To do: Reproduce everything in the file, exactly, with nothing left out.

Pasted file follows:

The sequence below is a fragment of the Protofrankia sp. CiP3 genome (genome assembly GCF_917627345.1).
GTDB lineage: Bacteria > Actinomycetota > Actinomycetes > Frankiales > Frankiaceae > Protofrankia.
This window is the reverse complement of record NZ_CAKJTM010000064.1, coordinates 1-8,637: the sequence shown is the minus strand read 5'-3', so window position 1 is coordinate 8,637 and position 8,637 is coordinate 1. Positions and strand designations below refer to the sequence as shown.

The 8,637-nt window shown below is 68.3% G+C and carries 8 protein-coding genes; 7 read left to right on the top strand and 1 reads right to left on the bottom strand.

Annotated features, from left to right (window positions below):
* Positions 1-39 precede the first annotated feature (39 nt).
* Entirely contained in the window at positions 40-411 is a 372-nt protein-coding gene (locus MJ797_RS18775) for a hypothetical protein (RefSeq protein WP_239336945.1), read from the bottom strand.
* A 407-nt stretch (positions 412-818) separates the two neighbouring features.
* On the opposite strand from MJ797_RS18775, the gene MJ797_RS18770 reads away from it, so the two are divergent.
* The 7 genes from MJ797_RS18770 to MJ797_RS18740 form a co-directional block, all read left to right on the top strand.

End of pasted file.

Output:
The sequence below is a fragment of the Protofrankia sp. CiP3 genome (genome assembly GCF_917627345.1).
GTDB lineage: Bacteria > Actinomycetota > Actinomycetes > Frankiales > Frankiaceae > Protofrankia.
This window is the reverse complement of record NZ_CAKJTM010000064.1, coordinates 1-8,637: the sequence shown is the minus strand read 5'-3', so window position 1 is coordinate 8,637 and position 8,637 is coordinate 1. Positions and strand designations below refer to the sequence as shown.

The 8,637-nt window shown below is 68.3% G+C and carries 8 protein-coding genes; 7 read left to right on the top strand and 1 reads right to left on the bottom strand.

Annotated features, from left to right (window positions below):
* Positions 1-39 precede the first annotated feature (39 nt).
* Entirely contained in the window at positions 40-411 is a 372-nt protein-coding gene (locus MJ797_RS18775) for a hypothetical protein (RefSeq protein WP_239336945.1), read from the bottom strand.
* A 407-nt stretch (positions 412-818) separates the two neighbouring features.
* On the opposite strand from MJ797_RS18775, the gene MJ797_RS18770 reads away from it, so the two are divergent.
* The 7 genes from MJ797_RS18770 to MJ797_RS18740 form a co-directional block, all read left to right on the top strand.